Fronted adverbials, in many ways the least likely of atrocities to bring on revolution, were my personal final straw! I informed my headteacher that I would be taking my daughters out of school for a children’s anti-SATs strike day, run by the fantastic parent campaign group Let The Kids Be Kids. He responded by writing to all parents, saying they were permitted to take one day’s authorised leave if their children were in year 2. The strike itself was full of determined parents and kids having fun. I was most struck by the teachers there who were scared to speak out.
Our head also wrote that while unilateral action was one thing, in the future he would rather parents and school worked together to bring about changes to the system. I went to meet him the next day with a fellow school mum, Cath.
From this meeting, a vibrant new parent campaign group was born, founded by myself, Cath and a handful of mums, working closely with local head teachers and union reps, and focusing on education – a major platform. Save Our Schools UK quickly rose to prominence, capturing plenty of mainstream news coverage with imaginative events such as Message In A Bottle which saw children deliver 30,000 messages to Downing Street and address 50 MPs in the House of Commons, detailing the harms they suffered directly because of government’s long-term underfunding of education and adherence to outmoded, ideologically-driven policy based on Victorian principles, that fails more than a third of UK children every year.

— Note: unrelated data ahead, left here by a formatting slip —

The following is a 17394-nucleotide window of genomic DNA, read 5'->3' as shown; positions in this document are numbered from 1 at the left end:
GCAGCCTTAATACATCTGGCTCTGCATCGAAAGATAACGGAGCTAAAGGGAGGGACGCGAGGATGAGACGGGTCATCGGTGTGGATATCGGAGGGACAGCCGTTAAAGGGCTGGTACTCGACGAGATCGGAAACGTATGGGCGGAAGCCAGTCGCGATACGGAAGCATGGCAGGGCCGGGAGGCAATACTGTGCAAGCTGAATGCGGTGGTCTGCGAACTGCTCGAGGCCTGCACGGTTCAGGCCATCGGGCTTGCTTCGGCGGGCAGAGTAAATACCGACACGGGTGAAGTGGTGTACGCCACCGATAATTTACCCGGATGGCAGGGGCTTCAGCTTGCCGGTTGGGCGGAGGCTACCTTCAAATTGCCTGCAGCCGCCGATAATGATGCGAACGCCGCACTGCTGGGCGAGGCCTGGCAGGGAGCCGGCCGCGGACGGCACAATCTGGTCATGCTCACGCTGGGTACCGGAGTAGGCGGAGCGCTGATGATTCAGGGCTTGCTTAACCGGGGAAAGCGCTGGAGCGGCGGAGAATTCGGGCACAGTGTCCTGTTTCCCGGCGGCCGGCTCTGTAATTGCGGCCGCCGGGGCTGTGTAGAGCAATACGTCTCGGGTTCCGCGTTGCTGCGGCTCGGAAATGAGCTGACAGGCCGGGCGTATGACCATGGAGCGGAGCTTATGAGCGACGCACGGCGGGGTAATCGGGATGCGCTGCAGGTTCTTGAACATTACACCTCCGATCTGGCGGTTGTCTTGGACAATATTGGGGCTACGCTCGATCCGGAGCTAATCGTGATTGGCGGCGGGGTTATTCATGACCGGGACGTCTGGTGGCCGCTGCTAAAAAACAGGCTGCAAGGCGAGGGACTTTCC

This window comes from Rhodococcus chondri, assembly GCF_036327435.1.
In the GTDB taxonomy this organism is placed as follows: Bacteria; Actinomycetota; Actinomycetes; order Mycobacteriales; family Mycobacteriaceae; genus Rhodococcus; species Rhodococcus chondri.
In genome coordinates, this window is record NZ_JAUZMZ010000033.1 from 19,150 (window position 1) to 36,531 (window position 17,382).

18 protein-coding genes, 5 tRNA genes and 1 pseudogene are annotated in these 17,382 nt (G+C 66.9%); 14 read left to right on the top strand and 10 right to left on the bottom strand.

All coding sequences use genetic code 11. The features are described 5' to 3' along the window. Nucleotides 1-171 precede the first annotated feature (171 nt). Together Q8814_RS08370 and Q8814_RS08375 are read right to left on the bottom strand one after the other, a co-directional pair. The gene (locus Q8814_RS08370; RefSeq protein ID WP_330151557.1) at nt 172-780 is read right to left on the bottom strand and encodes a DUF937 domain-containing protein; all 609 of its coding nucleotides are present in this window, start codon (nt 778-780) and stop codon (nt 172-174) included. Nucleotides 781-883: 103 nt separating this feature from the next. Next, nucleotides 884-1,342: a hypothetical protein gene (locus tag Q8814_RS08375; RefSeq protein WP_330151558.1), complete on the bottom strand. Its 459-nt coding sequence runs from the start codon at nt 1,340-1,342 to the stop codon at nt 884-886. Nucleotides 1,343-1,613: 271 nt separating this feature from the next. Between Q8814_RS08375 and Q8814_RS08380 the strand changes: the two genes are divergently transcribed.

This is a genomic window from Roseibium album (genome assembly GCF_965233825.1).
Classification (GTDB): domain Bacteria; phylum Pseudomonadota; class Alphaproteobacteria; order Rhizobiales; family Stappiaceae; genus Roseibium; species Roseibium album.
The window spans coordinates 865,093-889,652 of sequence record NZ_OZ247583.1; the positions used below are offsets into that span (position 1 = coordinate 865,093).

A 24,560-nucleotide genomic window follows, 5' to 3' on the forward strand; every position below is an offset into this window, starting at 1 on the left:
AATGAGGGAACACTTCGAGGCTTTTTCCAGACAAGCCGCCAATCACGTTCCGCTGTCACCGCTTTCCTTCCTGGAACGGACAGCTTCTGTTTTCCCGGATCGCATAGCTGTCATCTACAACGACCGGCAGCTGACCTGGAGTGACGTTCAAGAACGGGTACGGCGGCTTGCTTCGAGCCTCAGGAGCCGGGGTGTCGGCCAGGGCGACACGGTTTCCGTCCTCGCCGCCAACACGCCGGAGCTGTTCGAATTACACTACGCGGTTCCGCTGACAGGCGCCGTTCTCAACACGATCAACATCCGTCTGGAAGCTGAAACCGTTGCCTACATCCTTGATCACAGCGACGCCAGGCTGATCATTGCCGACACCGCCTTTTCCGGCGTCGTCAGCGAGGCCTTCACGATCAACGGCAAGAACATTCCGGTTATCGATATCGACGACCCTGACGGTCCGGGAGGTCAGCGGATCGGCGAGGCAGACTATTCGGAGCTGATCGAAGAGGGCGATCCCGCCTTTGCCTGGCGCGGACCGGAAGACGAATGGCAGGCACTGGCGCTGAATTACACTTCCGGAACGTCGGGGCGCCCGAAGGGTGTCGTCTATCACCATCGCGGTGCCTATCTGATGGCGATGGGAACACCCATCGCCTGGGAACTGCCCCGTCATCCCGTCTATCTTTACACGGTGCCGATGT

Fast forward to, first, the awarding of £3 billion in additional funding by then Secretary of State for Education Justine Greening (remember the time when reasonably capable people were in power?) and then to Boris Johnson’s election promise of £14 billion, which, in one of those fiscal sleights of hand we’ve become so used to, shrank to £7 billion the minute it was examined in detail.
Fast forward, also, to being invited by the NEU to run the More Than A Score anti-high-stakes assessment campaign on a professional basis. And so I launched my new agency Can Can Campaigns, hiring stellar colleagues like comms director Jill Robinson, art director Vicky Trainer and fellow Save Our Schools UK activists Gemma Haley and Anna Cole.
Cue more attention-grabbing actions. We took young kids to Parliament en masse in our March of the 4 Year Olds, which featured on mainstream front page news; we staged anti-SATs sit-ins around the country, and over two years we gathered support from head teachers, teachers and parents running into the many tens of thousands.
We now have several campaign wins chalked up, including the dropping of Baseline tests in English and maths for 4 year olds last September and SATs 2021 cancelled for the second consecutive year, our best and sweetest victory to date. Of course these rapid changes would not have happened without the chaos caused by Covid. As a campaigner, you learn to claim the wins when you can, in full knowledge that real systemic change is slow, and that these victories are energising sunbursts along the way.
The disruption to tests this year gives us a strong platform on which to move forward and demand that they are dropped for good, replaced with an accountability system for schools that does not rest on the shoulders of every young child in the country.
Education matters. All our children matter. We act for them, and for the future of our society.